Green Grants Voted Down

Members also call for creation of Wellness Tutors

In a debate carried over from last week’s meeting, the Undergraduate Council last night voted against allocating $800 for a test period that would grant extra funds to student organizations that support environmentally sustainable events.

The Green Grants Bill, which would have given up to an additional $200 to student groups that incorporate policies such as using soy-based inks for printed materials and buying products in bulk, failed by a vote of 24-19, with two abstentions.

Jason D. Park ’06, who spoke against the bill, said that while he supports the intention of the bill, he believes its procedural mechanisms are “dangerous.”

“My argument is not about environmentalism, it’s about procedure,” Park said.

“We’re talking about giving students money for things that cannot be tangibly measured,” said Park, who is also a Crimson editor. “We have no way of gauging whether this has any impact on the student body.”

Council Secretary Jason L. Lurie ’05 offered a different objection to the bill, saying that this would be a “step-backwards” in terms of removing the council from overt political stances. Lurie cited examples of position papers passed by previous councils that admonished the invasion of Kuwait in the first Gulf War, apartheid in South Africa and the purchasing of grapes farmed by migrant workers.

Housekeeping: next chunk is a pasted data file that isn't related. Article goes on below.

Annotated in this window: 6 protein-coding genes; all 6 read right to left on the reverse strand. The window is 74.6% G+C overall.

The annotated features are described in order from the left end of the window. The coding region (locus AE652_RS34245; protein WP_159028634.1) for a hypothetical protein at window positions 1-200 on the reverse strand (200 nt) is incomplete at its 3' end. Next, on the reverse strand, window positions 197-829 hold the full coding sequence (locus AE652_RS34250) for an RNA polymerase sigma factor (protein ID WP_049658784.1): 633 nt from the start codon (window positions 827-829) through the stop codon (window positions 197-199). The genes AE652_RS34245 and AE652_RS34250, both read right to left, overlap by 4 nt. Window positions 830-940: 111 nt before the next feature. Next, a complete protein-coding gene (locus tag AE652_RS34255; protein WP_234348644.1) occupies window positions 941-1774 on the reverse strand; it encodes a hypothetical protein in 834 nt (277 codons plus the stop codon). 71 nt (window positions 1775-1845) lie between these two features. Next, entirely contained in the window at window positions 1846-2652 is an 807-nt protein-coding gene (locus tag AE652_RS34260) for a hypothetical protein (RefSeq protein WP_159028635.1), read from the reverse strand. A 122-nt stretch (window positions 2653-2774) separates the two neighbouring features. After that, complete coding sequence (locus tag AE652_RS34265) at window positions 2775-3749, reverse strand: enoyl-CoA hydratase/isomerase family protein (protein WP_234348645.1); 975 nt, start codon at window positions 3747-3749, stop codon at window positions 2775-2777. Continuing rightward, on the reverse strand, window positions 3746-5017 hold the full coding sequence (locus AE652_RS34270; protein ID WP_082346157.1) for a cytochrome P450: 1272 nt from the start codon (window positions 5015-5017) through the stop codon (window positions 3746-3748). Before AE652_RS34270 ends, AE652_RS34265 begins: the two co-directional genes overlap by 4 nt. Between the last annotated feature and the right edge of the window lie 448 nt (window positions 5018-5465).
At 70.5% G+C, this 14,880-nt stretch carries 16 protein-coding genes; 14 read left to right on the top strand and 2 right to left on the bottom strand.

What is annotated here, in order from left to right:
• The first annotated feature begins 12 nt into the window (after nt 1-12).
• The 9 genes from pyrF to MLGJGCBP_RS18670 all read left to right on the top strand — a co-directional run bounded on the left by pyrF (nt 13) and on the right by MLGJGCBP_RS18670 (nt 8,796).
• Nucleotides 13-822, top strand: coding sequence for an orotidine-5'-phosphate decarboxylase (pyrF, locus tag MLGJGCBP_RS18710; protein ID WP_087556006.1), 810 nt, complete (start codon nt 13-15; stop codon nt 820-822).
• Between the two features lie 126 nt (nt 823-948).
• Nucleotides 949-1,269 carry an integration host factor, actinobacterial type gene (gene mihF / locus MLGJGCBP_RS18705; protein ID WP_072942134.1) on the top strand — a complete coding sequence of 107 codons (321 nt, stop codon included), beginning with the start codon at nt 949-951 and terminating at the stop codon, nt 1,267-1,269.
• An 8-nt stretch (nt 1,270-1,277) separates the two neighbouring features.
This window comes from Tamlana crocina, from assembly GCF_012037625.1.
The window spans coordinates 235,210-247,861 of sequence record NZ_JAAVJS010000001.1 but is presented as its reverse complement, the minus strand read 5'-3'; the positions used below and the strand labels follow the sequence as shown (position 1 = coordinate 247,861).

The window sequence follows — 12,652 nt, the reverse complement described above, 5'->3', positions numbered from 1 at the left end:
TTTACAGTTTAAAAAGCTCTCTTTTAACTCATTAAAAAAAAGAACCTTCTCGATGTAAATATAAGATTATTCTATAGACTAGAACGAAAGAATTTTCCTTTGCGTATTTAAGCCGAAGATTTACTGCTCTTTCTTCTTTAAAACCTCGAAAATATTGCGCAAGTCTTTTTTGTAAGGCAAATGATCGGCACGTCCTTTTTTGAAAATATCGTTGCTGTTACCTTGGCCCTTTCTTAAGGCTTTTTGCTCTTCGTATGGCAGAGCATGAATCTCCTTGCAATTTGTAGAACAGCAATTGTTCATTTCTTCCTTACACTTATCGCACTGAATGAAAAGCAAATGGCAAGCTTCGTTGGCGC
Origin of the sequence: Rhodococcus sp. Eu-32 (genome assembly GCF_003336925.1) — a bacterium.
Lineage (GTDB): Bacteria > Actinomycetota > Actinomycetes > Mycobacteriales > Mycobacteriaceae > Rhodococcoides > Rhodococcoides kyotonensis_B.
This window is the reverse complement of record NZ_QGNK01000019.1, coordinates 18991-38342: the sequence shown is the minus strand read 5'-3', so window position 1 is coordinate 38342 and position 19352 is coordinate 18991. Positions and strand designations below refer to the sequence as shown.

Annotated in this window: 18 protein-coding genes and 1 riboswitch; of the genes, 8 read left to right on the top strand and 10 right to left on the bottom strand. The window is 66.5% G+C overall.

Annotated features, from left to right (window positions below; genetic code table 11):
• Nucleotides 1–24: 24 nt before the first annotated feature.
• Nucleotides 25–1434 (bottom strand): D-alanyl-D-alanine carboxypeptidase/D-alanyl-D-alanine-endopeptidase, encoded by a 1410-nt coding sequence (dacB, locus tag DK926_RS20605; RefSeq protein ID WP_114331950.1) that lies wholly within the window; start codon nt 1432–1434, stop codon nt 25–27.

“When the council passed those, the U.C. kinda sucked,” Lurie said. “We weren’t respected.”

Supporters of the bill, including co-sponsor Allison I. Rogers ’04, said the legislation doesn’t focus on political aims.

“It’s not a political position at all, but a way we can teach [student groups] how to efficiently use materials,” Rogers said. “We give hundreds of thousands of dollars to students and we are not teaching them how to use it.”

The council also overwhelmingly passed a position paper calling for the creation of Wellness Tutors and Proctors, who would provide information on mental health. If created, the responsibilities of the position would most likely be assumed by current tutors, bill sponsor E.E. Keenan ’07 said.

Joshua A. Barro ’05 questioned whether the training for these new positions would be more extensive than Sexual Assault Sexual Harassment (SASH) or Bisexual, Gay, Lesbian and Transgender (BGLT) tutors.

“It seems a wellness tutor would require more training than a SASH or BGLT tutor,” Barro said. “I feel like we should wait to have that information before voting.”

The position paper passed by a vote of 37-3, with two abstentions.

In addition, the council approved its ninth grants package of the year, which allocated over $19,000 to student groups, including $3,500 to BlackCAST’s Eleganza.

The Eleganza grant—which was increased by $1,500 through an amendment—drew criticism from some council members because of the event’s $10 admission fee.

“I think this is a great event and it deserves a lot of money,” Barro said. “But the student impact is a lot less because students have to pay out of their own pockets.”